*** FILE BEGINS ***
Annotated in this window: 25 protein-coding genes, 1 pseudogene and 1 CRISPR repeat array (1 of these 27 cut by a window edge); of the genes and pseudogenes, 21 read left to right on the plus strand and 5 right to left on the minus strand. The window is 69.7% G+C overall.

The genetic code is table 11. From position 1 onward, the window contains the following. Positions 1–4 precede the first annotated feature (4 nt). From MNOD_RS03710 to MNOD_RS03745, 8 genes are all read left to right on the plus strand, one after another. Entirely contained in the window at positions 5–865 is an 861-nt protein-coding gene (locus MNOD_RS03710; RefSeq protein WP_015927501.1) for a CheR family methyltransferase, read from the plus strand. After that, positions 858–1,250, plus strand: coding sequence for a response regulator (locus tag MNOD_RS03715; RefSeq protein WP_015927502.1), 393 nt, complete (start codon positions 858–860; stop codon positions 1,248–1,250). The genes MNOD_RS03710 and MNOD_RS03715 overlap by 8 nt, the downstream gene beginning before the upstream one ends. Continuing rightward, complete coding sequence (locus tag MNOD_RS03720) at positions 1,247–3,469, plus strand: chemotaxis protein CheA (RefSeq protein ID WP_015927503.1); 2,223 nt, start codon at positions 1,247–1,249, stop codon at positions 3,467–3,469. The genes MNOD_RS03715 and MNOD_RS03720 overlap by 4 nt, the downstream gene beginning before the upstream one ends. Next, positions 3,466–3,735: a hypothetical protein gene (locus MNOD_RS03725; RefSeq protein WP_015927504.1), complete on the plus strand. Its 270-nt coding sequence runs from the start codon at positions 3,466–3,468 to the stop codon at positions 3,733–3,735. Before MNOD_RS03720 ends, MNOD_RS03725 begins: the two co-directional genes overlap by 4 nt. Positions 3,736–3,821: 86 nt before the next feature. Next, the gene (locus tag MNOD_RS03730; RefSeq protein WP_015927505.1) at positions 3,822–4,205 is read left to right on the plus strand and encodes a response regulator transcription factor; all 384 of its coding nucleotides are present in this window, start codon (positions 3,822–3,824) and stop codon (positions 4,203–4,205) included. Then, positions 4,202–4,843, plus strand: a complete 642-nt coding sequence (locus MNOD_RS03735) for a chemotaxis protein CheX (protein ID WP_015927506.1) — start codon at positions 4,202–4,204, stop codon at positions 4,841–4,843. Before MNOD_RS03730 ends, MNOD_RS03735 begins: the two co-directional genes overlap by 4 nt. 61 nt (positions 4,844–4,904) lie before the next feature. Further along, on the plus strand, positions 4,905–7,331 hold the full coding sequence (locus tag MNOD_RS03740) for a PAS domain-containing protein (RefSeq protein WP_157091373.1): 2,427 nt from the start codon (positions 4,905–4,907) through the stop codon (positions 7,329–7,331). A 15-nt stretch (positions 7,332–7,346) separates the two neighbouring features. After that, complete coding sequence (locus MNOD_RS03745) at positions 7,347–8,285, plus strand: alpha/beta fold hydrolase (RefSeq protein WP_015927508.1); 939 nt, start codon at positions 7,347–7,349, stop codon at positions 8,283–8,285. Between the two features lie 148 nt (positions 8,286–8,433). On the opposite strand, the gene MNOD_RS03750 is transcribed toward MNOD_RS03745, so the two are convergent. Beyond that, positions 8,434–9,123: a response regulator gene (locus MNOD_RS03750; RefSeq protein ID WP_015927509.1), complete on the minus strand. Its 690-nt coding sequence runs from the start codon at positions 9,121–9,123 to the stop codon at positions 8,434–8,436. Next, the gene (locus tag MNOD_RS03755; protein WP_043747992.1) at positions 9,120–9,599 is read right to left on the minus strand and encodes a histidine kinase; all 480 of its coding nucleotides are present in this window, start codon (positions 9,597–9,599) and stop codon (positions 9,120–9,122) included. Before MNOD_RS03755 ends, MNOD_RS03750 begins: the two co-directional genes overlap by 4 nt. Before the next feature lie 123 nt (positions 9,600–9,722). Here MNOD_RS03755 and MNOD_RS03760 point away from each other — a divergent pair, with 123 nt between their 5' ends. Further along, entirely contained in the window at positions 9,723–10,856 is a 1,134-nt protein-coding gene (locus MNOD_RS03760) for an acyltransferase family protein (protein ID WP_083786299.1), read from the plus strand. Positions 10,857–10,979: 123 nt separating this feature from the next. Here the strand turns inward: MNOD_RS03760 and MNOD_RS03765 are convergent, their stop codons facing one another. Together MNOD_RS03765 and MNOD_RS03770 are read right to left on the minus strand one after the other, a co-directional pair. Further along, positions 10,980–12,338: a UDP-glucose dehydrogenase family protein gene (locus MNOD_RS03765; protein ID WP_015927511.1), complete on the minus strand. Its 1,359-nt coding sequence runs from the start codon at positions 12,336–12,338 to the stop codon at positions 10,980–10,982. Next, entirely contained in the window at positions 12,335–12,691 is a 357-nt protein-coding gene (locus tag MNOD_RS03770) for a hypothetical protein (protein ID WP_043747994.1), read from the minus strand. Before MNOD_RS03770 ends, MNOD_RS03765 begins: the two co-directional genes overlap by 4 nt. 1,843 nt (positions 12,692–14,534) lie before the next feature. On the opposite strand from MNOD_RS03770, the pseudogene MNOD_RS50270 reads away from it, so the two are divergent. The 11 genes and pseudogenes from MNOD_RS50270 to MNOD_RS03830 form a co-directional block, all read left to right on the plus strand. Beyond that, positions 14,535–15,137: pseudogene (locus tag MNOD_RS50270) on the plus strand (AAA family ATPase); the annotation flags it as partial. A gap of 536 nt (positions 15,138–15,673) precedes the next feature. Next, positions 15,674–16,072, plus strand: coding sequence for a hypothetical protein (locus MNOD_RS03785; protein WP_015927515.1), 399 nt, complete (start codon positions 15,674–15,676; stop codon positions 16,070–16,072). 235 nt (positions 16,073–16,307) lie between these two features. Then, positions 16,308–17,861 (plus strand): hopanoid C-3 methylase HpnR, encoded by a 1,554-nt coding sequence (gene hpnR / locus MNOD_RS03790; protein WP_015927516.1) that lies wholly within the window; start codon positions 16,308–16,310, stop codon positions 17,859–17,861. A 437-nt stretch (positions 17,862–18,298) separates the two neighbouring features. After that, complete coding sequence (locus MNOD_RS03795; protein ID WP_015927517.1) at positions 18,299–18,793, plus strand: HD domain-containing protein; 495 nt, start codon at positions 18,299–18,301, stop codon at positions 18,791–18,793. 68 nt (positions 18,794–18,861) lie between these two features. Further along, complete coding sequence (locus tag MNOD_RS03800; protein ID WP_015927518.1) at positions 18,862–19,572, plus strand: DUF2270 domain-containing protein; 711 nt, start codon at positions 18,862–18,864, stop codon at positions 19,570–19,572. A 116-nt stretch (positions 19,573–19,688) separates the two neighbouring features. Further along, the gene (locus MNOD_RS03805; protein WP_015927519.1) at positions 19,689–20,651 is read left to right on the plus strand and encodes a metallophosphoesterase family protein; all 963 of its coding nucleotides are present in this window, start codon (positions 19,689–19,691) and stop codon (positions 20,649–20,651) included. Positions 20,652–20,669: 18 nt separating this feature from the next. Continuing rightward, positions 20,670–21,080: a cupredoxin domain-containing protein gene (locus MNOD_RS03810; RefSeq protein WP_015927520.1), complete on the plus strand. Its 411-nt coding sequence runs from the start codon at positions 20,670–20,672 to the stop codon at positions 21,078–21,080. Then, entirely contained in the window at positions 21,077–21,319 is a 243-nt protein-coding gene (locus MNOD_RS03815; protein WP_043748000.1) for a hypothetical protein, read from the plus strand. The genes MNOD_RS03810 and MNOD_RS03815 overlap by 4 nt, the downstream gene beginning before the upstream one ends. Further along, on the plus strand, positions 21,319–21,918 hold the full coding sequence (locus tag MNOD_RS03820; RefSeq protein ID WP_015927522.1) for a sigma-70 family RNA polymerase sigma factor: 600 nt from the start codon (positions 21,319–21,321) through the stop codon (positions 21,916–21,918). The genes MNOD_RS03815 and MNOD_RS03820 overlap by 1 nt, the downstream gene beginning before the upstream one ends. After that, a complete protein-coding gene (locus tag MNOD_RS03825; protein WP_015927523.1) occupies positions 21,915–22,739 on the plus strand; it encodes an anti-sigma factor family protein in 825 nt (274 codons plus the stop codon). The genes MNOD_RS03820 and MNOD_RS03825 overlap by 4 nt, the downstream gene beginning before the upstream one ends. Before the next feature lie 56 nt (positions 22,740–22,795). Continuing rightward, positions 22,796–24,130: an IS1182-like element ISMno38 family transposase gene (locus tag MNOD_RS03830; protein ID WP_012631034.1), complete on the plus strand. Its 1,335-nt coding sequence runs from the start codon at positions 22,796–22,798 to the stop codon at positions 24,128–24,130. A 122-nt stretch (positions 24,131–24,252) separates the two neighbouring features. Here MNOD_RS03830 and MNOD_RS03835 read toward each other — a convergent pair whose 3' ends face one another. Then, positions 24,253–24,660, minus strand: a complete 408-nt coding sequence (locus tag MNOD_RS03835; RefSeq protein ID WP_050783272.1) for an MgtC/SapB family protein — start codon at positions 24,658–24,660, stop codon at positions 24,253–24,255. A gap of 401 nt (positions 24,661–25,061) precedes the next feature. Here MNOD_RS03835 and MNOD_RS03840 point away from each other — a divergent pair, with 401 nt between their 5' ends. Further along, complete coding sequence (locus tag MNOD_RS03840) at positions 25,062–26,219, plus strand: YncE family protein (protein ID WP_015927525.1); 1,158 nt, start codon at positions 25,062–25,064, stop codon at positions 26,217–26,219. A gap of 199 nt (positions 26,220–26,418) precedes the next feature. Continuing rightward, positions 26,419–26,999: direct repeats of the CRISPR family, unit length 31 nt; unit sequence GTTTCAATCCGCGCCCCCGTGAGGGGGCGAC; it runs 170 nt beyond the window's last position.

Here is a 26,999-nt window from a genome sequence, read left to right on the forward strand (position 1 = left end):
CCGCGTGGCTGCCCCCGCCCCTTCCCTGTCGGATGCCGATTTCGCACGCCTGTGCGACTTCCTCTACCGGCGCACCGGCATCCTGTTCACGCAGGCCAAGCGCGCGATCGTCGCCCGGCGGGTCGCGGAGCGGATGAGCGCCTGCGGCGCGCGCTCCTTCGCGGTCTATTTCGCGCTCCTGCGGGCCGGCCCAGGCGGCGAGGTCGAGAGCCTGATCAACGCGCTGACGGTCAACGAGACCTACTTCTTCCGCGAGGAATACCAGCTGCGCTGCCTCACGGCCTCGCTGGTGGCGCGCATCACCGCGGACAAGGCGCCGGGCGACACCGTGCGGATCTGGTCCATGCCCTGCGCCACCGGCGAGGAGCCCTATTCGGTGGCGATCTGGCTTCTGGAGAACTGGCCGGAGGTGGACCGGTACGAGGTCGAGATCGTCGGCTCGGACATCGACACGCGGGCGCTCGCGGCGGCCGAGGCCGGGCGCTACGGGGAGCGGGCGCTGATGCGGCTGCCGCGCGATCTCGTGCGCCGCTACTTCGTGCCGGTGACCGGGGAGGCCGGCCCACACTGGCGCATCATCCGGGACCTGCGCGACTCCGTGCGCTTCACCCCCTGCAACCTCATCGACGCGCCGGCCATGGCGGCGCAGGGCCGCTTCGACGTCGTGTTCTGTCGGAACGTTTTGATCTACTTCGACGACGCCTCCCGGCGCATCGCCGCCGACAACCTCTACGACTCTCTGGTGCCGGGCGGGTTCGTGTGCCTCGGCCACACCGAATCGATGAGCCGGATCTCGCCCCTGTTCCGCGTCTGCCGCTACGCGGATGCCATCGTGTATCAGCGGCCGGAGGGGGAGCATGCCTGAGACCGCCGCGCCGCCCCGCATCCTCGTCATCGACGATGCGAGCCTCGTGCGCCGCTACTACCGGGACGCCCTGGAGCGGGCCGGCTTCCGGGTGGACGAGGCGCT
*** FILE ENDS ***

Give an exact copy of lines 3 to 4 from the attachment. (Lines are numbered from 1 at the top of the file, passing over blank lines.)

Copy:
Here is a 26,999-nt window from a genome sequence, read left to right on the forward strand (position 1 = left end):
CCGCGTGGCTGCCCCCGCCCCTTCCCTGTCGGATGCCGATTTCGCACGCCTGTGCGACTTCCTCTACCGGCGCACCGGCATCCTGTTCACGCAGGCCAAGCGCGCGATCGTCGCCCGGCGGGTCGCGGAGCGGATGAGCGCCTGCGGCGCGCGCTCCTTCGCGGTCTATTTCGCGCTCCTGCGGGCCGGCCCAGGCGGCGAGGTCGAGAGCCTGATCAACGCGCTGACGGTCAACGAGACCTACTTCTTCCGCGAGGAATACCAGCTGCGCTGCCTCACGGCCTCGCTGGTGGCGCGCATCACCGCGGACAAGGCGCCGGGCGACACCGTGCGGATCTGGTCCATGCCCTGCGCCACCGGCGAGGAGCCCTATTCGGTGGCGATCTGGCTTCTGGAGAACTGGCCGGAGGTGGACCGGTACGAGGTCGAGATCGTCGGCTCGGACATCGACACGCGGGCGCTCGCGGCGGCCGAGGCCGGGCGCTACGGGGAGCGGGCGCTGATGCGGCTGCCGCGCGATCTCGTGCGCCGCTACTTCGTGCCGGTGACCGGGGAGGCCGGCCCACACTGGCGCATCATCCGGGACCTGCGCGACTCCGTGCGCTTCACCCCCTGCAACCTCATCGACGCGCCGGCCATGGCGGCGCAGGGCCGCTTCGACGTCGTGTTCTGTCGGAACGTTTTGATCTACTTCGACGACGCCTCCCGGCGCATCGCCGCCGACAACCTCTACGACTCTCTGGTGCCGGGCGGGTTCGTGTGCCTCGGCCACACCGAATCGATGAGCCGGATCTCGCCCCTGTTCCGCGTCTGCCGCTACGCGGATGCCATCGTGTATCAGCGGCCGGAGGGGGAGCATGCCTGAGACCGCCGCGCCGCCCCGCATCCTCGTCATCGACGATGCGAGCCTCGTGCGCCGCTACTACCGGGACGCCCTGGAGCGGGCCGGCTTCCGGGTGGACGAGGCGCT